SINGAPORE - Mr Li Shengwu has responded to the Attorney-General's Chambers (AGC) over a Facebook post he made on July 15, which the latter said was an attack on the Singapore judiciary and in contempt of court.
In a Facebook post on Friday (Aug 4), Mr Li, 32, the eldest son of Mr Lee Hsien Yang and nephew of Prime Minister Lee Hsien Loong, said the post in question was not an attack on the judiciary.
"It is not my intent to attack the Singapore judiciary or to undermine public confidence in the administration of justice. Any criticism I made is of the Singapore government's litigious nature, and its use of legal rules and actions to stifle the free press," he said.
"However, to avoid any misunderstanding of my original private post, I have amended the post so as to clarify my meaning," he added.
His amended post was not made public on his Facebook page.
In the July 15 post, which he set to "friends only" privacy setting but which was published by several websites and widely circulated on social media, Mr Li said foreign media had been cowed into self-censorship because of previous legal action.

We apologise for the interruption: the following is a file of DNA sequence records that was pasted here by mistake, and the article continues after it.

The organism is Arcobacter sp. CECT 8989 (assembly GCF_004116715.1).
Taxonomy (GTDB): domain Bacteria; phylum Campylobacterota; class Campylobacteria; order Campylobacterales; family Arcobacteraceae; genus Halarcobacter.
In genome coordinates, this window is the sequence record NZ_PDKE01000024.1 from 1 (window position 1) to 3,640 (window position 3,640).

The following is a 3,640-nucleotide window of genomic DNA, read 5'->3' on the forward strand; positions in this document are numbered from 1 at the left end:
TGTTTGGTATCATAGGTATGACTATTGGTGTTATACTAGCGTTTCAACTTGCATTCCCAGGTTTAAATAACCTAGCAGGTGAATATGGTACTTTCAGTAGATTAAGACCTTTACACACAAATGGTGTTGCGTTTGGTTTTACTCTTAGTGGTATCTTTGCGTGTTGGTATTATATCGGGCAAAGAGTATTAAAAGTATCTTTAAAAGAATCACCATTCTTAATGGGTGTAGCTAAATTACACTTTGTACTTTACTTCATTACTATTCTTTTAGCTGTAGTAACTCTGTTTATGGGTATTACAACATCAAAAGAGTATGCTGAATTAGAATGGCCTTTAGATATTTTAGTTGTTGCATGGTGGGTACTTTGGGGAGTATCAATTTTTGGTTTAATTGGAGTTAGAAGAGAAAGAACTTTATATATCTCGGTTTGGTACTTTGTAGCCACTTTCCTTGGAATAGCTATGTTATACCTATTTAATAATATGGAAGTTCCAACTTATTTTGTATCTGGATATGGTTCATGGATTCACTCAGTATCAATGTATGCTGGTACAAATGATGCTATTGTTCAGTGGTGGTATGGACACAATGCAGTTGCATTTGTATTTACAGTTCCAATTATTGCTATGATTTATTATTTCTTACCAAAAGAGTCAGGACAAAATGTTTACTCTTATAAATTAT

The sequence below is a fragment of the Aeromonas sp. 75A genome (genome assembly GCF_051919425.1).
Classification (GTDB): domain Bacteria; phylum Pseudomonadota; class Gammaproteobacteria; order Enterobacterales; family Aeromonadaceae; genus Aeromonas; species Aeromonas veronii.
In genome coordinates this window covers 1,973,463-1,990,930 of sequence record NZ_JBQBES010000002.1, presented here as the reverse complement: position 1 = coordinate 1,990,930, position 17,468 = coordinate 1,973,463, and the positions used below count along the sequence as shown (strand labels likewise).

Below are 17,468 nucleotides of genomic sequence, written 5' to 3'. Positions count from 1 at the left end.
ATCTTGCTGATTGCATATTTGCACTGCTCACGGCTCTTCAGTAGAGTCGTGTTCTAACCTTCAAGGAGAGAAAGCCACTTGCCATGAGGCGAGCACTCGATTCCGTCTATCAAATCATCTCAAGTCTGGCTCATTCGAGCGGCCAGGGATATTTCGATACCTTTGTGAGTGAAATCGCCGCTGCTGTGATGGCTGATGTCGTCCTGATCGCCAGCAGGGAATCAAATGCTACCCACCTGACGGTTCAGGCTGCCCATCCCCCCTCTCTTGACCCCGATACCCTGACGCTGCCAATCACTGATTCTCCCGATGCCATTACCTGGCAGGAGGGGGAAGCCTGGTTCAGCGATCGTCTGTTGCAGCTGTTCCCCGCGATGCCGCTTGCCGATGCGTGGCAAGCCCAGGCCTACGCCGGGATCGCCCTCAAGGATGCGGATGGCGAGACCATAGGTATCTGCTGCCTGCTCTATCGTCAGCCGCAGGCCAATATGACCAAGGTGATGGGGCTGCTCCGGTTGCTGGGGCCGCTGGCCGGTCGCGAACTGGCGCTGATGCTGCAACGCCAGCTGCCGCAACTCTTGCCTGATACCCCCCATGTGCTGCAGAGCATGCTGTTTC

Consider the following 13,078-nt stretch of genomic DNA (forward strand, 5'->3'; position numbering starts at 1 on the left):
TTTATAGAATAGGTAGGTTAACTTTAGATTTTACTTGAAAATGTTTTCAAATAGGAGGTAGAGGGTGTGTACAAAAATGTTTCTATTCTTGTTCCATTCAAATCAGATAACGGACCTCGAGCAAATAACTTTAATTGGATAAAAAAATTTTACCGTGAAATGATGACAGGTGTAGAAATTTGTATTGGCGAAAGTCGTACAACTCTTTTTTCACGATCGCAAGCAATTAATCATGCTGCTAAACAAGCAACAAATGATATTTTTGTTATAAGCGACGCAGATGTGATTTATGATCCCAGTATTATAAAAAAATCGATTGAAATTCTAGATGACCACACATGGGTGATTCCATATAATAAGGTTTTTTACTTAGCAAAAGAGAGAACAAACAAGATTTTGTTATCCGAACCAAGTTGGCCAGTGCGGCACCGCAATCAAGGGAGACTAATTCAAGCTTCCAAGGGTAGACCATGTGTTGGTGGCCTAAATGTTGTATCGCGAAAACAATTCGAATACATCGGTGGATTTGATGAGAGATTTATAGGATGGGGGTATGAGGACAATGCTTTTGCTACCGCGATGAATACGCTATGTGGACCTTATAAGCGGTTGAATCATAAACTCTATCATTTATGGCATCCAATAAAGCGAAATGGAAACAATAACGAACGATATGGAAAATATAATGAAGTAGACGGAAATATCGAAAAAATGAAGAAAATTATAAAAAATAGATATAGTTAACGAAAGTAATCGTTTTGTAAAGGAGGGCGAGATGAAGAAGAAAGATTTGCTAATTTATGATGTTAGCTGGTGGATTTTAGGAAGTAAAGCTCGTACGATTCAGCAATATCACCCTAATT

Mr Li shared a link to a Wall Street Journal newspaper article giving a summary of the recent dispute which saw his father and aunt Lee Wei Ling on one side, and his uncle on the other, over their late father Lee Kuan Yew's home on 38, Oxley Road. The article was titled Singapore, A Model Of Orderly Rule, Is Jolted By A Bitter Family Feud.
He also included a link to a 2010 New York Times commentary that was critical of his late grandfather, founding prime minister Lee Kuan Yew, and the Government over what it deemed as censorship of the foreign press.
On July 17, the AGC said it was looking into the post. It subsequently wrote to Mr Li.
In his latest Facebook post, Mr Li said: "If my private post is read in context, it is evident that I did not attack the Singapore judiciary.
"In the context of sharing the summary by the Wall Street Journal, I intended to convey that the international media were restricted in their ability to report on the recent crisis, due to the litigious nature of the Singapore government, and the different legal rules with respect to press freedom in Singapore as compared to countries such as the United States.
"There is also flexibility in Singapore's defamation laws - they just have different boundaries from the defamation laws in other jurisdictions. The government makes use of these legal rules to restrict unfavourable reporting," he added.
He also said: "No one who published or republished my private post had approached me to clarify what I meant. Curiously, the Singapore media had time to seek statements from a Senior Minister of State and the AGC, but did not even do basic fact-checking - they inaccurately reported that the post was taken down, because they did not bother to contact me."